Defence and Alternate Prime Minister of Israel, Benny Gantz, has vowed that Tel Aviv will work closely with Washington in order to ensure that any new agreement it reaches with Iran on the latter’s nuclear programme will not trigger a "dangerous" arms race in the region. Gantz stressed that Israel sees the US as a "full partner" in all "operation theatres", including Tehran.
Gantz made his statement following a meeting with US Secretary of Defence Lloyd Austin, who arrived in Israel earlier today. Austin followed up the alternate prime minister's remarks by saying that the "enduring and ironclad" relationship between Israel and the US will remain central to regional security. The Pentagon chief is scheduled to meet Gantz's partner in the prime minister’s office, Benjamin Netanyahu later today, before departing for Germany.
The US Department of Defence issued a statement last week, ahead of Austin's trip, saying that he, Gantz, and Netanyahu will "continue close consultations on shared priorities, and reaffirm the enduring US commitment to the US-Israel strategic partnership and Israel’s Qualitative Military Edge".
Israel backed the decision by now-former President Donald Trump to leave the Joint Comprehensive Plan of Action (JCPOA, also known as the Iran nuclear deal) and slap Tehran with sanctions in 2018. Now, that the new administration under Joe Biden has announced plans to return to the JCPOA or strike a new deal with Iran, Tel Aviv has been expressing discontent with the idea.
Israeli Prime Minister Benjamin Netanyahu vowed that whatever deal Washington strikes with Tehran Israel will not adhere to it or sit idly by while Iran allegedly arms itself with nuclear weapons.
"I say to our closest friends too: 'A deal with Iran that threatens us with annihilation will not obligate us'. Only one thing will obligate us: to prevent those who wish to destroy us from carrying out their plans", Netanyahu said.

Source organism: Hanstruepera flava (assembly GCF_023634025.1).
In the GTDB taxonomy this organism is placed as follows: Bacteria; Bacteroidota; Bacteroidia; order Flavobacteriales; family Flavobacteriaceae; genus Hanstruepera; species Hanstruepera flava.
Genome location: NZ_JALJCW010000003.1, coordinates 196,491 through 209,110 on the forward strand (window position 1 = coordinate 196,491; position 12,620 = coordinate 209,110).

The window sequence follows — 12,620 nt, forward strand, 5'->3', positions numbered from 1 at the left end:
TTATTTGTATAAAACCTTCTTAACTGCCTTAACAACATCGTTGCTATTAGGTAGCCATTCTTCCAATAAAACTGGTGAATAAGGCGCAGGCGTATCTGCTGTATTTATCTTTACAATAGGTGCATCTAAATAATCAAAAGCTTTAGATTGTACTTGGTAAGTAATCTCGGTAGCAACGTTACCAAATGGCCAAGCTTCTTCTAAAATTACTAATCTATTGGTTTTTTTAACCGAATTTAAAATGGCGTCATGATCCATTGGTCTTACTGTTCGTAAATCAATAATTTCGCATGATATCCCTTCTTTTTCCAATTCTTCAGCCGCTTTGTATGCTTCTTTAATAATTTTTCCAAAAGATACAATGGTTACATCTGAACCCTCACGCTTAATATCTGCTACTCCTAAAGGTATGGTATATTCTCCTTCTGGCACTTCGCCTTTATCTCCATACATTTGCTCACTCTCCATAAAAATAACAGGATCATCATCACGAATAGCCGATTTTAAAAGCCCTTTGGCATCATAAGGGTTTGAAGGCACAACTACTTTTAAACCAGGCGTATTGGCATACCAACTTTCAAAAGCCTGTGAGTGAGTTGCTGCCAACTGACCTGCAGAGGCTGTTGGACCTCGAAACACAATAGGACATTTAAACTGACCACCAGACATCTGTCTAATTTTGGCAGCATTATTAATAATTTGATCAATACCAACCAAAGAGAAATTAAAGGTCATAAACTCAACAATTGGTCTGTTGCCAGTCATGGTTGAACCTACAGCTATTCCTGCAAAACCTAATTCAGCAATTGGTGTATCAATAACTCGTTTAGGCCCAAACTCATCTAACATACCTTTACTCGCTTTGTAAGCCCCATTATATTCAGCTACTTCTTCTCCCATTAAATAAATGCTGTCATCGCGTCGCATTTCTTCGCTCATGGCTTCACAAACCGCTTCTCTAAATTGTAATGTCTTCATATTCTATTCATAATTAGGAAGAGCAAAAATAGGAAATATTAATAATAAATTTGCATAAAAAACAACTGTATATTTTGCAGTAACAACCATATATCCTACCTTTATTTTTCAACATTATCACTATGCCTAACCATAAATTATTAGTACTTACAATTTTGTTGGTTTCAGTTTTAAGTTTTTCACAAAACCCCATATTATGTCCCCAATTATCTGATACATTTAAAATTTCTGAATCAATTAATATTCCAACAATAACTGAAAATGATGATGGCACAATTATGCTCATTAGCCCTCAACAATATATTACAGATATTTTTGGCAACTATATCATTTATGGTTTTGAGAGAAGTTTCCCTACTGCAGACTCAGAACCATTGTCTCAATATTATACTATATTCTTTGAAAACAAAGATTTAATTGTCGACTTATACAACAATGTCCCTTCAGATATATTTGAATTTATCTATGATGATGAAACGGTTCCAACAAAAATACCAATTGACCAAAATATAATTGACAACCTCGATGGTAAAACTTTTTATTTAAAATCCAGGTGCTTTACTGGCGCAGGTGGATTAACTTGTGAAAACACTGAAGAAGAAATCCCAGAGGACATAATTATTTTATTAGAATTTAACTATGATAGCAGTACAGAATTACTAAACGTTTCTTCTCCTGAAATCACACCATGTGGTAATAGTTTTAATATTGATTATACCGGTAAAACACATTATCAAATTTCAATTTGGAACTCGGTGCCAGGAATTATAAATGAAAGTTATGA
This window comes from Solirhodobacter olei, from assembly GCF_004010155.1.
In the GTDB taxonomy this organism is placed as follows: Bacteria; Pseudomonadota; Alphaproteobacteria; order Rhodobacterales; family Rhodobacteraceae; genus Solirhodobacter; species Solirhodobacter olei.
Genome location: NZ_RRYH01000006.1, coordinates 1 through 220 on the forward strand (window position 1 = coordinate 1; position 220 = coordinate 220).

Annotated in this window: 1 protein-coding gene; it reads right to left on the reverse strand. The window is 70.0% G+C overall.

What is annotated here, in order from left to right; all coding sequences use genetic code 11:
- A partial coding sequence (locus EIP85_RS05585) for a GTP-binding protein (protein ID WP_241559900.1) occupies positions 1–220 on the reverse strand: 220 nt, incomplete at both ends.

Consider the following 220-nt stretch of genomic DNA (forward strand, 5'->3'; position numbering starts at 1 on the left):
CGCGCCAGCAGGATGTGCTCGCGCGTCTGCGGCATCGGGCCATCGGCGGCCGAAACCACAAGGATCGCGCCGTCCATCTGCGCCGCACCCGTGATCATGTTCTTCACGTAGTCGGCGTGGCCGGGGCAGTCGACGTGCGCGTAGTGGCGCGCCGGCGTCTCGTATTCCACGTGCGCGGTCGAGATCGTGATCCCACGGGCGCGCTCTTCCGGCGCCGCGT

Despite Tehran never having hidden its hostility towards Tel Aviv, Iranian officials insist that the idea of nuclear weapons contradicts the country's official religion – Islam. However, Iran's decision to backtrack on its JCPOA commitments in response to the US sanctions caused the other signatories to the deal to worry and asking both Tehran and Washington to return to compliance.
The talks between the two, however, have not yet started as the nations are still in disagreement about the main condition: who should make the first step. The US is adamant that Tehran must fully and verifiably return to JCPOA compliance before any sanctions are lifted. Iran, in turn, refuses to even consider such step as long as the American sanctions are in place, pointing out that it was the US actions that lead to the nuclear deal's near-collapse. The Joint Commission of the JCPOA members joined by the US assembled in Vienna this week to try and work out the process of a mutual return to compliance with the nuclear deal. However, there have been no reports or statements about the progress made in the talks so far.